In honor of World Book Day, I felt it would be appropriate to compile a list of some of my favorite books. I will admit that I haven’t always been an avid reader—let alone someone who cared about books. As a writer, I know this sounds terrible, but it’s the truth. I had nothing against books or even writing. For most of my life, I just usually didn’t enjoy reading unless it was about sports, because it always felt like a task.
It wasn’t until after I graduated college in May 2017 that I finally began to find joy in reading, so I guess the excessive amounts of reading I had to do in school skewed my perception of reading. This isn’t to say I didn’t like any books before entering adulthood; there just weren’t that many.
As I near two years post-graduation, I have become an avid reader who is still trying to discover all that literature has to offer. From basketball and sports to Filipino culture to young adult fiction, listed below are just some of my favorite books—I wanted to include a variety of genres and topics. I don’t have definite favorites beyond a tie for my absolute favorite book (the first two listed), so these books are listed in a random order. Most of these books are also ones I’ve read within the past two years.
1. Pacific Rims: Beermen Ballin’ in Flip-Flops and the Philippines’ Unlikely Love Affair with Basketball by Rafe Bartholomew
Of the authors of the books included in this list, I have had the fortune of meeting three of them. Rafe is one of them and also the one I met most recently. When I lived in New York during the summer of 2017, I met Rafe at a book event and then later met up with him to talk writing and basketball. I first learned of him and his writing on the now-defunct Grantland, which led me to his book Pacific Rims. Like many other Filipinos, I LOVE basketball. But I had no clue the extent of the passion Filipinos have for the sport until I read Rafe’s book. It taught me so much about basketball in the Philippines at various levels, life in the Philippines, and Philippine culture. I’ve never been to the Philippines nor have I learned much about the country—whether it be from my parents, school, or elsewhere—so I appreciated the knowledge I got from this book.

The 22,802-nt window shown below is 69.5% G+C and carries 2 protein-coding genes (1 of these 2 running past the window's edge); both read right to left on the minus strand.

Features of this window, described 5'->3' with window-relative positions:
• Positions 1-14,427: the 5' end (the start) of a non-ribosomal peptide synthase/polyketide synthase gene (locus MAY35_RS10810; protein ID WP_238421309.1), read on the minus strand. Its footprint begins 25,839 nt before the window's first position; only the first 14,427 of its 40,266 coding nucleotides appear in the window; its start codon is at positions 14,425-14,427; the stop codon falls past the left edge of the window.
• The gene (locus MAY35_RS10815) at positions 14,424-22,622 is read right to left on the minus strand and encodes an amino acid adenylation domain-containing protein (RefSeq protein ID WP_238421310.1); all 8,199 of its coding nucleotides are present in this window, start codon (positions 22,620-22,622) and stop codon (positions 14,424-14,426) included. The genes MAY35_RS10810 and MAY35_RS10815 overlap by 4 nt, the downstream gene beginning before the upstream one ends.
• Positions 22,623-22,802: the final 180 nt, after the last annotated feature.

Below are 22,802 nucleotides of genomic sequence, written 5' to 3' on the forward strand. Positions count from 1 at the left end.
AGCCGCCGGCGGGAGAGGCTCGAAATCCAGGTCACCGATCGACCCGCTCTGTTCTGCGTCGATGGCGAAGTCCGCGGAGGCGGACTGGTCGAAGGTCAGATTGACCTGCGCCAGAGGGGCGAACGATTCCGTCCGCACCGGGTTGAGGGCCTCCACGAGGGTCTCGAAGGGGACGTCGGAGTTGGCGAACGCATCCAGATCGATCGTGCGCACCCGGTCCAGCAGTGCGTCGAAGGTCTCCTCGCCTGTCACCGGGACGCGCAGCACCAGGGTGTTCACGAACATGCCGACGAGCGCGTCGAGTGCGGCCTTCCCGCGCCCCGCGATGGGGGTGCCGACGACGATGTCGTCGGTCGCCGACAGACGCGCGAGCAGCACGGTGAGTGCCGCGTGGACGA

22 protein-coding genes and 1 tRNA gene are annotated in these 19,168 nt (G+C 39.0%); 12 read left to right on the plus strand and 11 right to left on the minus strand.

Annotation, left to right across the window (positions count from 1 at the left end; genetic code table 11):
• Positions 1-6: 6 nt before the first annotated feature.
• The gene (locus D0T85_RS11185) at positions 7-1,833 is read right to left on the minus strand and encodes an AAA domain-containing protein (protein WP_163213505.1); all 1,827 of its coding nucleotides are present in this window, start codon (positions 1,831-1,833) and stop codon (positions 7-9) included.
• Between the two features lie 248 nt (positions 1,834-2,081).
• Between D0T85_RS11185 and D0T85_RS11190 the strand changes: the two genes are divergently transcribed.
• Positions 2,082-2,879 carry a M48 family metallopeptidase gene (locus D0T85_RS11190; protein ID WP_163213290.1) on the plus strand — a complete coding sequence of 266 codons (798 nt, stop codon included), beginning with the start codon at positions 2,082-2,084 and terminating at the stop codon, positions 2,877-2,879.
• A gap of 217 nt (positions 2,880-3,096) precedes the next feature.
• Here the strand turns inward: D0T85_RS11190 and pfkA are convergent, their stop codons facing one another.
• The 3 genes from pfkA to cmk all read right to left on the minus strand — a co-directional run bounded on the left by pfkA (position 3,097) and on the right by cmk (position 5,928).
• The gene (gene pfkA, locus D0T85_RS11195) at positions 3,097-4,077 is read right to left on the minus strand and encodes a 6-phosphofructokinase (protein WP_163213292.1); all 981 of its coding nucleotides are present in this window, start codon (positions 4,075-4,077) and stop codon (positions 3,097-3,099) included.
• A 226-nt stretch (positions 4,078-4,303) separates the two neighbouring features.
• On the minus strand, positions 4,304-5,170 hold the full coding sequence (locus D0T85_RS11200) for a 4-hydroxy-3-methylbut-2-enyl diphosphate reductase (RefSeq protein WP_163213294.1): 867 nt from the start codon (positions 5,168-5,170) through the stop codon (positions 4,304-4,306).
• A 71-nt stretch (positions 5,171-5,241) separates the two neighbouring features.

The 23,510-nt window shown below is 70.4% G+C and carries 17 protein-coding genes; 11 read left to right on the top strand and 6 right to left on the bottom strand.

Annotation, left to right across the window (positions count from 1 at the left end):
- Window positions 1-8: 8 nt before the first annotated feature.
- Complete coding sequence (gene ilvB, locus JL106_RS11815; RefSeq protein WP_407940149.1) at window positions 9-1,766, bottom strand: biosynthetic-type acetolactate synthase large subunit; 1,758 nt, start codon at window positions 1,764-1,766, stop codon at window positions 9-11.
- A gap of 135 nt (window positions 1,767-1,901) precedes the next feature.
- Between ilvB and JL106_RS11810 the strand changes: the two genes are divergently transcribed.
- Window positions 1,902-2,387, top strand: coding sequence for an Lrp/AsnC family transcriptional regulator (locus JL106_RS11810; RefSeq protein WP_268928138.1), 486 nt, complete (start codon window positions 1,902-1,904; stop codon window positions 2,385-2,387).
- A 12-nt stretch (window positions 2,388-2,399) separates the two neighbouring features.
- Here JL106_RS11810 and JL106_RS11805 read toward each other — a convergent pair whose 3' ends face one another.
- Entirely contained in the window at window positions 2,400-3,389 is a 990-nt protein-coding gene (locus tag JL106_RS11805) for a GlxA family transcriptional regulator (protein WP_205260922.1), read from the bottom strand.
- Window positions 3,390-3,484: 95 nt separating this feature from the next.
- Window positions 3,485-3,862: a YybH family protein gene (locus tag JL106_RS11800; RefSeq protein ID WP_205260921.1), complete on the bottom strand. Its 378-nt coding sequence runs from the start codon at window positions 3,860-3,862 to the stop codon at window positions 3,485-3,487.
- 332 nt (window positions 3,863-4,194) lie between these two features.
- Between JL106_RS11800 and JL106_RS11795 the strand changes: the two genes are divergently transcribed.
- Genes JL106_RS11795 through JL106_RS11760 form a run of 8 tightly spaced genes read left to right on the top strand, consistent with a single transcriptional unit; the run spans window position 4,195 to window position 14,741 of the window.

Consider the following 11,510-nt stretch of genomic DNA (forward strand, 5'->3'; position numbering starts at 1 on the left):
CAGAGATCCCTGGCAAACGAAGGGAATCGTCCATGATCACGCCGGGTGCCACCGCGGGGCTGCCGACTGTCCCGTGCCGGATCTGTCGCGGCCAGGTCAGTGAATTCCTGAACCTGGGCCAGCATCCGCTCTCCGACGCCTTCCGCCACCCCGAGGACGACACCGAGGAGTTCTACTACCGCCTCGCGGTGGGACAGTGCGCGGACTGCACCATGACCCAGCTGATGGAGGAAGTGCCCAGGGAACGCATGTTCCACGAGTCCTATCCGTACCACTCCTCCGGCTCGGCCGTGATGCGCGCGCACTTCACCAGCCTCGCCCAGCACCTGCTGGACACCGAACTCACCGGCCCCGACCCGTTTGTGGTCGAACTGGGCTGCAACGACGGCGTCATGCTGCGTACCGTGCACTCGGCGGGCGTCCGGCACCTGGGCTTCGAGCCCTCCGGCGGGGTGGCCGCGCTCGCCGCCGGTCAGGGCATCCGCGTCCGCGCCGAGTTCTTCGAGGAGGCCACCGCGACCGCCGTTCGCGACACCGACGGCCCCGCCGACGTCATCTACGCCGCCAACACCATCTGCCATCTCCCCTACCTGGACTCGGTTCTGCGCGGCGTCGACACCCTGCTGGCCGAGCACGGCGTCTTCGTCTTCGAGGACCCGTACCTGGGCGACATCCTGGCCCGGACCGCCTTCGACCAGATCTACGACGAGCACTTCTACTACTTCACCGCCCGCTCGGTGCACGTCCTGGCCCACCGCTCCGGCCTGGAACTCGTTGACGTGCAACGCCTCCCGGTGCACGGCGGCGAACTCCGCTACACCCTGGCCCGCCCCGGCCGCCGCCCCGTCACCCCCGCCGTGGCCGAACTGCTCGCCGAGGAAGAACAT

2. If You Feel Too Much: Thoughts on Things Found and Lost and Hoped For by Jamie Tworkowski
I didn’t truly realize I was a person who felt “too much” until I read this book. IYFTM is by the founder of To Write Love on Her Arms, Jamie Tworkowski—whom I’ve had the tremendous opportunity of meeting twice—and it’s sort of a memoir meets self-help book. It’s a collection of writing that details numerous events in his life, his thoughts on various happenings in the world, and even writing he has gifted to others. The writing is so heartfelt and personal, and the content really speaks to your heart. It’s a book I think everyone could take something from, and it’s the only book I’ve reread too many times to count. I love this book dearly, and it helped me learn to use writing in a therapeutic manner.
3. Every Last Word by Tamara Ireland Stone
Every Last Word is a young adult fiction novel that details popular girl Samantha McAllister’s struggle with obsessive compulsive disorder, her journey to find herself, and her discovery of writing and its power. Sam’s narrative is compelling and includes a great twist, making it one of the few books I’ve given a perfect rating on Goodreads.
4. What Made Maddy Run: The Secret Struggles and Tragic Death of an All-American Teen by Kate Fagan
With What Made Maddy Run, I got to read about two topics I most enjoy reading about: sports and mental health. Fagan’s book originally began as an article on ESPNW that told the tragic narrative of a Penn student-athlete who dies by suicide. The books goes into further detail about that story, her life, and the people in it while adding just enough technical information about suicide and mental health. One of the reasons I like this book so much is that it shows how athletes are and need to be seen and treated as people and how overwhelmingly intense young people can feel.
5. The Latinos of Asia: How Filipino Americans Break the Rules of Race by Anthony Christian Ocampo